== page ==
Digital Archives and Backups
A two-minute, 310-word read about issues to consider when wanting to keep digital data safe.
We need to backup digital data, but there are considerations about …
Backups must be frictionless and frequent: this means automated.
Most word processors and similar programs can auto-save work. Use this but, as with all backups, do not let an inferior version overwrite all the better ones. Consider full version control like git, or version history options available with other products and services.
If a backup is in the same place as the original, one disaster may destroy both.
Regularly test restoring data from backups.
Most modern computers lack floppy disk, tape, and optical drives. Many older drives and media are not available to buy. Some drive types are available with current connectors; most are not. Ensure a reliable way of accessing data on physical media.
Even in ideal conditions, disks, tapes, and memory degrade.
Online backup services
We need to
- secure account credentials;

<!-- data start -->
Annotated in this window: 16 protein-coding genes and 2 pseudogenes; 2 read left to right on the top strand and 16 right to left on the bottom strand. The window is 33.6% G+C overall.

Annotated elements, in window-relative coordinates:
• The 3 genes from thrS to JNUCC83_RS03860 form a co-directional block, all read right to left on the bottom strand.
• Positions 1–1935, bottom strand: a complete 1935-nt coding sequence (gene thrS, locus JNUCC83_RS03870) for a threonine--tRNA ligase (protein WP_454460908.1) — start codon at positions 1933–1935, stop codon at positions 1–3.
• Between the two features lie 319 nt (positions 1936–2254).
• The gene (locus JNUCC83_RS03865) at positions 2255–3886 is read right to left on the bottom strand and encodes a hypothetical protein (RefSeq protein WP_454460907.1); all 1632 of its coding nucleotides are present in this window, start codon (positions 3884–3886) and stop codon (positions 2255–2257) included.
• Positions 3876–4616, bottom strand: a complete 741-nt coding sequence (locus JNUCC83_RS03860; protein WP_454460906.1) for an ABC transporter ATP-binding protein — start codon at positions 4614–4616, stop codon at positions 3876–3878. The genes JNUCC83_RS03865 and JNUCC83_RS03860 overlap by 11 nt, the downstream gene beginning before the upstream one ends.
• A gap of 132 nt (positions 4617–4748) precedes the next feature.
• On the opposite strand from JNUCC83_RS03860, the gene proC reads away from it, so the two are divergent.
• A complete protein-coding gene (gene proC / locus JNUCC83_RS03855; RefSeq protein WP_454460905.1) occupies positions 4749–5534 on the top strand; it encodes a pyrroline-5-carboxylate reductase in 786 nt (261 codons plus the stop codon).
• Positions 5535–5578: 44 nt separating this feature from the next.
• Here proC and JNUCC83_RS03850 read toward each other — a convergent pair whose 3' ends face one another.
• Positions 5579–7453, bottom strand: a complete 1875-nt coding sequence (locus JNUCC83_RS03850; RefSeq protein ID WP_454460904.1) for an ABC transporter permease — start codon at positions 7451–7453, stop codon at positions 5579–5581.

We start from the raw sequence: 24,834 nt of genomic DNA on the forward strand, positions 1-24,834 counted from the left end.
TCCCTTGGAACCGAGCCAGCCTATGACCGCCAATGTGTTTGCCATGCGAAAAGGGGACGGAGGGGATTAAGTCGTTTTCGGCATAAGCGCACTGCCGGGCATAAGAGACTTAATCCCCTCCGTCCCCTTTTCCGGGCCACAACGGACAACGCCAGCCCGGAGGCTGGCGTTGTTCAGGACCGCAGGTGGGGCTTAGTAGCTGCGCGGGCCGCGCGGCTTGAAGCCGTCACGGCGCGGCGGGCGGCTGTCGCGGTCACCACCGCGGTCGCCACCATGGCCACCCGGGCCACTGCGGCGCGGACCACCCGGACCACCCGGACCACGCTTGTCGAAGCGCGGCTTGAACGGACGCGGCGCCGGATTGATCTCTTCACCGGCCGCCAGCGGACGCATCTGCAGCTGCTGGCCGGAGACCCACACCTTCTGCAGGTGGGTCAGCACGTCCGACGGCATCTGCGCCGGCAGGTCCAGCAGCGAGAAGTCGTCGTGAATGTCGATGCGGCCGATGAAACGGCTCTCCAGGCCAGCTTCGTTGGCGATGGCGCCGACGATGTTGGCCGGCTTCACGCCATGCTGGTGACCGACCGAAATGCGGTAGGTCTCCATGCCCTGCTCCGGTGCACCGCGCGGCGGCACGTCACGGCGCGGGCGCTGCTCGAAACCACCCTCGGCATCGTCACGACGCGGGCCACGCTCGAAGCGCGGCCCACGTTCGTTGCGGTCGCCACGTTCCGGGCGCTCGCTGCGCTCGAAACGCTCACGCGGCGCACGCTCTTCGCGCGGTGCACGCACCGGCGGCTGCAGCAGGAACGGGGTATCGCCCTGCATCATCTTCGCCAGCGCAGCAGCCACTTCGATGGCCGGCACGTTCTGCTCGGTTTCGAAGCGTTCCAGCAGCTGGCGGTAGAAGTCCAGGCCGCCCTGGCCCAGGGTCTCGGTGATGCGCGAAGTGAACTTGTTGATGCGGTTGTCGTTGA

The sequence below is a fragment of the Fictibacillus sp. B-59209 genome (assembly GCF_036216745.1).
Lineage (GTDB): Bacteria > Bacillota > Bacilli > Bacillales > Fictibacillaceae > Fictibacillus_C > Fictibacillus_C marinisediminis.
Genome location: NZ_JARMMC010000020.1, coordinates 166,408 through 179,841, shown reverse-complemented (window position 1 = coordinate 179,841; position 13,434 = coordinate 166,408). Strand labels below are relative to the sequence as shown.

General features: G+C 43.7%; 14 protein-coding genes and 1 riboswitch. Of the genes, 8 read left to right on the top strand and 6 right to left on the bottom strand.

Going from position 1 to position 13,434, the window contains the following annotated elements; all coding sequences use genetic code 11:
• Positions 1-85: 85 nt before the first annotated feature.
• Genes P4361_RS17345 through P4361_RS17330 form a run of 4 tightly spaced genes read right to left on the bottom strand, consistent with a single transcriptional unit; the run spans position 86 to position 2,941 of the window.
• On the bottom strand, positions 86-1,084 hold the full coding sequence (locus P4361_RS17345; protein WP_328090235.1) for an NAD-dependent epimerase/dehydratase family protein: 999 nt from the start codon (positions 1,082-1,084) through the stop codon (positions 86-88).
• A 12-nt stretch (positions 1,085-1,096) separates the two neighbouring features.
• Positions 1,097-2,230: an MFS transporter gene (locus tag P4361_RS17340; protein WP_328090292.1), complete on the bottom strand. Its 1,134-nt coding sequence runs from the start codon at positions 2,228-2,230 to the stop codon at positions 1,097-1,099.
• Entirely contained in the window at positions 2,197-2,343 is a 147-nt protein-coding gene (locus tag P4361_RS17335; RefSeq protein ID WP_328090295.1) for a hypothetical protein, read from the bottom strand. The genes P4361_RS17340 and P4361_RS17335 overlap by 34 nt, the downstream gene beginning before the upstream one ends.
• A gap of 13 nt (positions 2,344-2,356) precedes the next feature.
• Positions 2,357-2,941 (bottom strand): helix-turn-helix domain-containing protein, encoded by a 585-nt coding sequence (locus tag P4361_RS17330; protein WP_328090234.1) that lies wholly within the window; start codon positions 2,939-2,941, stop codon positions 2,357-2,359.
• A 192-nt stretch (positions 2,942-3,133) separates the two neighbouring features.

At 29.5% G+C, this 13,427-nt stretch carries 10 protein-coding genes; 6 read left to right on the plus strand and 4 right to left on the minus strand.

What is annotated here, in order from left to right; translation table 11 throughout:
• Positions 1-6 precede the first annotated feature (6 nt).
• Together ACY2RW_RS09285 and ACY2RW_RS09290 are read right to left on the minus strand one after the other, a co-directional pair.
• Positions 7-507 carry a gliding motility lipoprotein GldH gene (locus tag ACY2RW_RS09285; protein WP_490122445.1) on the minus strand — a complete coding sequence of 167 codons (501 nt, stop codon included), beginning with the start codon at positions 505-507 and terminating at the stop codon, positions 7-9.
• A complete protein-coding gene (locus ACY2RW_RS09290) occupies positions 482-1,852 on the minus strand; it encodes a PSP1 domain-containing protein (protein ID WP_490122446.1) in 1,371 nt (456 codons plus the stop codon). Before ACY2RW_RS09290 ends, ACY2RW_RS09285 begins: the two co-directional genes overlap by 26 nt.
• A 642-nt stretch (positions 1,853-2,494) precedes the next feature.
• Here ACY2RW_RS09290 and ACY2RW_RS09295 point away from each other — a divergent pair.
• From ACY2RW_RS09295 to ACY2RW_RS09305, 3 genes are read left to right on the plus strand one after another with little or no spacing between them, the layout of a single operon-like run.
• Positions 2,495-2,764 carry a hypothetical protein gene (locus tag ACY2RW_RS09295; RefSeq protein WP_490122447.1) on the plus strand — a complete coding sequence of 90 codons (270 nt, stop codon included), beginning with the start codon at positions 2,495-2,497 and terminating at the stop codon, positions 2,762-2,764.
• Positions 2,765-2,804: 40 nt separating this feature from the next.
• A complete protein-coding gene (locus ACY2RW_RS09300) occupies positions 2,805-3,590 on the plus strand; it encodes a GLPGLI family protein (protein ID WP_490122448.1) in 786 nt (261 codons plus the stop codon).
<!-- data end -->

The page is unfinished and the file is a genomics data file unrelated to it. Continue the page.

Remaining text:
- maintain email address and contact methods you give to a service provider;
- test uploading, downloading and synchronising files; re-test after service, computer or software changes;
- protect data appropriately and, if encrypted, have keys secured but available;
- pay any fees promptly even if we are unavailable;
- provide sufficient uplink and downlink bandwidth.
Remember, service providers may change or abandon services, or go out of business;
An unsorted collection of thousands of documents and photos makes accessing particular ones difficult. Consider how you will index, tag, search or identify them.
Digital data is useless without suitable software to read it. Software companies go out of business, discontinue products, and make upgrades that do not work with older file type versions. An old program may not run on newer computers or operating systems. Saving in recognised archival formats may mitigate this.